Listening to: Marquee Moon (Television)
Weather: windy, wet, cold
Ernie looked at me with a mixture of pleading and condemnation. The wind was howling straight into his face, his ears standing on end. He'd had enough and wanted his nice, warm shed back.
I moved the lads outside today. It's long overdue and I need to get the shed ready for the new arrivals next month. Of course, after two weeks of glorious weather, I chose to move the pigs outside in a strong wind with occasional icy showers. I'd also had it pointed out that I'd built their hut with the door facing the prevailing west or south-west winds, so I threw up a windbreak made out of an old wooden pallet stuffed with straw and three fence posts.
I had worried they might be a bit of a handful and called in my neighbour Marcus, hoping an experienced pair of hands would prevent any escape attempts or other monkey business. As it happens, the lads were good as gold. They trotted happily after their beloved feed bucket, following me like a couple of well-trained dogs. I told the dogs about this later. They pretended not to hear.
Once they were in their paddock and with snouts in the trough, we quickly connected up the electric fence, the trainee pig farmer flipped the switch and everything was hunky-dory.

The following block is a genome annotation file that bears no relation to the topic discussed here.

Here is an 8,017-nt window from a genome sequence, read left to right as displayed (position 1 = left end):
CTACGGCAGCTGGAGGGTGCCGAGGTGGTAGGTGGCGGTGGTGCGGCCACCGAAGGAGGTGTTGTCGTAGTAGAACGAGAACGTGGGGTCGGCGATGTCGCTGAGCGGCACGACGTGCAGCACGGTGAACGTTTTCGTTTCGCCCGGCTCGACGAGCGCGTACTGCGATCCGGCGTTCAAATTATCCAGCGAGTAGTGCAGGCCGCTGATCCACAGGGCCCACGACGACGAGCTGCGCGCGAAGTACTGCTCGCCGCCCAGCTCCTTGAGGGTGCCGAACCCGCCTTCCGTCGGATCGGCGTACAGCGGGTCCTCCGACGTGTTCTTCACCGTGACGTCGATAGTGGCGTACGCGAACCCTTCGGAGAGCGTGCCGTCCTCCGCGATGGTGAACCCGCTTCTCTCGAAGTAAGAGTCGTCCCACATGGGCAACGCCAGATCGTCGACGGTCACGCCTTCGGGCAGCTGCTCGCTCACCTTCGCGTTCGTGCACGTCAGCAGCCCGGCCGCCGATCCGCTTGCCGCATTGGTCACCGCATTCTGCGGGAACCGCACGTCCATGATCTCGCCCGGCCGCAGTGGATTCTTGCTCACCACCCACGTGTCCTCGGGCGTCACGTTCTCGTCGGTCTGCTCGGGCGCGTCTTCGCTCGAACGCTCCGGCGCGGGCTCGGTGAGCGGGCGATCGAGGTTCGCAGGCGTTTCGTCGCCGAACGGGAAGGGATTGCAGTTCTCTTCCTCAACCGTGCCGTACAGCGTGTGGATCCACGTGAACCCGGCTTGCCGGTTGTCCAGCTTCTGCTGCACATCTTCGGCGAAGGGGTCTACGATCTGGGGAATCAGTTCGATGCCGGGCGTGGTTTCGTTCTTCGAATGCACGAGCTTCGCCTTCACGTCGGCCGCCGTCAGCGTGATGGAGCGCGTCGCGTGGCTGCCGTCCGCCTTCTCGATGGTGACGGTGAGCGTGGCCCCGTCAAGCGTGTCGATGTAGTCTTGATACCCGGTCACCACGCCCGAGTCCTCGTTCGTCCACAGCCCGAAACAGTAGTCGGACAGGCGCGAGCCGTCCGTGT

The lads both had a few encounters with the fence which set off a certain amount of squealing and general leaping about. Eric was, as usual, slower on the uptake than his brother and his ample backside made contact several more times during the morning. But they had a fine old time grazing and snuffling in the dirt.
By teatime, the novelty had worn off. Eric had, sensibly, decided to explore the hut and the massive pile of bedding I'd put in there, while Ernie made a futile attempt to appeal to the big softy in the pig farmer.
I wobbled for a moment, but then imagined the hassle of returning them to the shed, so quickly got a grip, gave them a little extra feed and topped up the water and crossed my fingers.
The winds reached a crescendo about 8pm, so I sneaked out to check. They were burrowed into the straw together, out of the wind and dozing peacefully.